He Wouldn’t, or Couldn’t, Just Say No

This past Friday night, I slept through two tornado warnings – and the premeditated and unprovoked attack on Syria by the United States, Great Britain, and France. I awoke Saturday morning to the news, and surveyed the area surrounding my home, finding no damage – I can’t say the same for Syria.

Why couldn’t we mind our own business? Why must our solution, to everything under the sun, be acts of aggression, violence, intervention, where we have no right (legal or moral) to behave in such a way?

I have come to the conclusion that America’s wars of aggression are as common as tornadoes in the spring. Only our bombs do far more damage.

I am 54 years old, so I have witnessed countless initiations of aggression by the imperialistic United States against sovereign peoples all over the world. The justifications are always the same, I am always stunned that they are uttered with a straight face by these perpetrators of violence. And today, as always, I wonder why it is that the millions we have killed have no defender. No one to stand up and apply the same justice against us that we claim to have the sole right to administer.

I am disgusted and ashamed to be an American citizen. But, Howard Zinn was right, when he said, “There is no flag large enough to cover the shame of killing innocent people.”

Those who say Trump is a puppet are both right and wrong. He is a puppet, but he isn’t Putin’s puppet. He is a puppet of the Deep State. Just like his predecessors, Obama and Bush. The evidence of that is incontrovertible; so, much greater than the contrived evidence against Assad.

So, here, I take my stand. The US government does not act for me. Its will is not my will. Its purpose is not my purpose. I do not, and will not, abet its wars. And, today, I offer a dire warning to all of us who live in the United States of America: America will reap what it has sown. We can’t, and won’t, escape the Law of the Harvest: As you have sown, so shall you reap. America likes to think of itself as a “Christian” nation, but it has never heeded the words of Jesus concerning judging, “As you have meted out justice, so it shall be meted out to you.” Our days as a nation are numbered. Will we make it to our 250th anniversary as a nation in 2026? I highly doubt it.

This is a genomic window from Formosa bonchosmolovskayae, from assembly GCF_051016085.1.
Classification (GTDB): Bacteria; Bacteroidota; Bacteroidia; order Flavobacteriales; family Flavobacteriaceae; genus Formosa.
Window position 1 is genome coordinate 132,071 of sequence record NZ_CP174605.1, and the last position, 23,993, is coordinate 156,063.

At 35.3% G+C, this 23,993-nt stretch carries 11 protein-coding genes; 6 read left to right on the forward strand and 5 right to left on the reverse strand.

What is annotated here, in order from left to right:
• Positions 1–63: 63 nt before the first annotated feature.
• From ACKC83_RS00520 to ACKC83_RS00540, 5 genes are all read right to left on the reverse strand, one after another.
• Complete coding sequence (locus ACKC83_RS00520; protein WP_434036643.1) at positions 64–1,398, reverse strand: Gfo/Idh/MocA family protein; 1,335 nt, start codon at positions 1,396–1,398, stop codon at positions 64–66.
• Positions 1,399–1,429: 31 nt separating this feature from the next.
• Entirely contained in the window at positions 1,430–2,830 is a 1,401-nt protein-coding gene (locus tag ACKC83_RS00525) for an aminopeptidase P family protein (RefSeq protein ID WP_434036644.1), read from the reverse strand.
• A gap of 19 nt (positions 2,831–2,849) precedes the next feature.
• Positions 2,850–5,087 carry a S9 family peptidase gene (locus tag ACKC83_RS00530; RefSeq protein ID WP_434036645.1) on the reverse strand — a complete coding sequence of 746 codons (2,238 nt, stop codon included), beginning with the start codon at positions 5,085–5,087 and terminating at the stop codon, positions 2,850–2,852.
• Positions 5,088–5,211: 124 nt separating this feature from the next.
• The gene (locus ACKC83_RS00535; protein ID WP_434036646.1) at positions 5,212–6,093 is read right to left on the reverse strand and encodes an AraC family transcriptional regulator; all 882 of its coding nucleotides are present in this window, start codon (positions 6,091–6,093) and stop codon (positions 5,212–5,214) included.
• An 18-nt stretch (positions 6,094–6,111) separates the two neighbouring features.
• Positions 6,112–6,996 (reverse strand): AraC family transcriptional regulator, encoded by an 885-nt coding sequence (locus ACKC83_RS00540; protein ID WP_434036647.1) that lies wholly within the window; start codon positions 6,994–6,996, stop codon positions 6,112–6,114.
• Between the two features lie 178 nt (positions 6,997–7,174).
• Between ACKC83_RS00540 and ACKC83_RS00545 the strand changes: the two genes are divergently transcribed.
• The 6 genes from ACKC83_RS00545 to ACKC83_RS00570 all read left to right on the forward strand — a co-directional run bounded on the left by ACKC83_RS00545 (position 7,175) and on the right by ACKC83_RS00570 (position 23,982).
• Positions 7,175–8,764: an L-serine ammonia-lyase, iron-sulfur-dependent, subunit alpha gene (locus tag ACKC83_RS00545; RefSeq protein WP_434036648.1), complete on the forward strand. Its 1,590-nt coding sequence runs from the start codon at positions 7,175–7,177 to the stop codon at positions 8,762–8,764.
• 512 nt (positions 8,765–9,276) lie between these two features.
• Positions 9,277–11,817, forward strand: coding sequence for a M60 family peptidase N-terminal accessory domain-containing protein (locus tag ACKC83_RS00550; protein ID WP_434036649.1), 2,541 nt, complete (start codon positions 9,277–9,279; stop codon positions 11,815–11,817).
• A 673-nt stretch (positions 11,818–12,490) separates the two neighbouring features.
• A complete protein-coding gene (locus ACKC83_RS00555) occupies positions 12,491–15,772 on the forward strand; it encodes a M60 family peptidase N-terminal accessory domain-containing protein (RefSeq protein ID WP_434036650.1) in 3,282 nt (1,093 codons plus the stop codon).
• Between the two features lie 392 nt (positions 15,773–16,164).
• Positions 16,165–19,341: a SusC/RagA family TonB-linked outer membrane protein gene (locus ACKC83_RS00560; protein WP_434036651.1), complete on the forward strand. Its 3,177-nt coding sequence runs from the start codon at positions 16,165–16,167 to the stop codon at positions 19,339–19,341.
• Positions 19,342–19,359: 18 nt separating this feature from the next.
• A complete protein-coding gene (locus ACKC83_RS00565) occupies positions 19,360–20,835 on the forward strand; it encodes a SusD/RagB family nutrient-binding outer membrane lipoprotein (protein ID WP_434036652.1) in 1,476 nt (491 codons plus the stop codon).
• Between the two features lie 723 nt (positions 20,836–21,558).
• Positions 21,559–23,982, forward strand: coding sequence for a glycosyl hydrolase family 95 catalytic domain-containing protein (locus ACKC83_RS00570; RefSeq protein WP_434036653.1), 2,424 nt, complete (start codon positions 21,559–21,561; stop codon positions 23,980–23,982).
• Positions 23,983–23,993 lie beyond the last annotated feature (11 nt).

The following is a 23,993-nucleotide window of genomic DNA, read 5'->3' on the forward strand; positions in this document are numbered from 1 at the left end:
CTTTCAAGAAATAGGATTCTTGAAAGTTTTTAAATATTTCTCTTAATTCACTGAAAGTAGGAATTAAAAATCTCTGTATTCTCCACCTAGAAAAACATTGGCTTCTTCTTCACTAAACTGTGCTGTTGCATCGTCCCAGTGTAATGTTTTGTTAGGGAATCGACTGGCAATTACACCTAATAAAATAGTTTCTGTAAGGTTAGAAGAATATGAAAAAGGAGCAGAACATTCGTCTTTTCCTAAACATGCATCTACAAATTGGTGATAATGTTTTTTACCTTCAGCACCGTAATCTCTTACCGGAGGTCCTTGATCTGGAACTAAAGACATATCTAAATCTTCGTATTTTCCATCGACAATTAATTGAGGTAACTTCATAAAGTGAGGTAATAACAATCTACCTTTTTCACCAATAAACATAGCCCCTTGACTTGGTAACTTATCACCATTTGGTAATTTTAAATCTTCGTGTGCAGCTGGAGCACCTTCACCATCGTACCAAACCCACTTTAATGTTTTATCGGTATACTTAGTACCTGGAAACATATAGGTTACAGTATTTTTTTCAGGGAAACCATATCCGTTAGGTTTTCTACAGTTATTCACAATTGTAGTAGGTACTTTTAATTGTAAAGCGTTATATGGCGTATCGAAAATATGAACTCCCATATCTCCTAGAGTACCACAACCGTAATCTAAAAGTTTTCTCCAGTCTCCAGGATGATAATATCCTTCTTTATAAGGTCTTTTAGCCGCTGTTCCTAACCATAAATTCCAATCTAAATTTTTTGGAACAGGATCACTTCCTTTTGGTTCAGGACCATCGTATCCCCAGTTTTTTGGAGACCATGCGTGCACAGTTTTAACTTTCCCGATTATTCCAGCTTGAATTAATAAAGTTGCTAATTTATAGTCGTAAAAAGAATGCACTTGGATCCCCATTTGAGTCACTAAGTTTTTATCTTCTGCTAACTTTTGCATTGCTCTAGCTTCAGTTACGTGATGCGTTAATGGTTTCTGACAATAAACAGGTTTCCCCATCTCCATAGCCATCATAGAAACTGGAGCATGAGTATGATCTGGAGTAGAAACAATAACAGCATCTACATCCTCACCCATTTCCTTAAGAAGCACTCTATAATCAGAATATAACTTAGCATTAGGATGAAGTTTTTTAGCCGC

Today, I weep for the people of Syria; and the people of Yemen, the people of Libya, the people of Iraq, the people of Afghanistan, the list goes on and on and on. And, I weep for my own country. But, justice will come to the United States. And when it does, I will weep no more.

Just Say No to War in Syria

The same refrain gets old after being repeated, like it has been, so many times. I am talking about every time Trump actually starts talking sense when it comes to America’s foreign policy; then, within days, some false flag attack (complete with pictures and videos of suffering children) brings tears to the Donald’s eyes, and all sense is thrown out the window in favor of a rash of violent rhetoric – and that generally leads to “the rockets red glare, the bombs bursting in air” and just in case you were wondering who is doing the aggressing, through the night, it is our flag that is there.

Yeah, I am not a fan of our national anthem, though it is a fitting anthem for a country which has been at war for 93% of its existence. As Randolph Bourne so aptly put it, “War is the health of the State.” And as every US president has stated in his “State of the Union” address, the State is alive and well. Too alive and well for my liking. Since, as I am typing this, war with Syria seems imminent.

Wait! Who am I kidding? War with Syria isn’t just imminent, it has been ongoing for a number of years now. All the president is trying to do with his tweets is justify further escalation of the war. If there is one thing we can always count on, Washington wants to escalate war somewhere and somehow.

And what are we going to do about it? Call Washington? Beg our president, our representatives, not to do it? Seems futile. They don’t represent us. They represent only those who profit from war.

So, am I saying we should do nothing? I always get accused of this. But, I would argue my doing nothing is actually doing something quite productive. Instead of pleading with the State to turn from its wicked ways (which it can’t possibly do, and still thrive), let’s all double our efforts to make the State more and more irrelevant to our lives.

This will involve some civil disobedience. And I don’t mean protests which devolve into riots, looting, arson, and other assorted violence. What I mean is living your life as if the State already didn’t exist. Because, quite honestly, I can’t think of a faster way to hasten its extinction.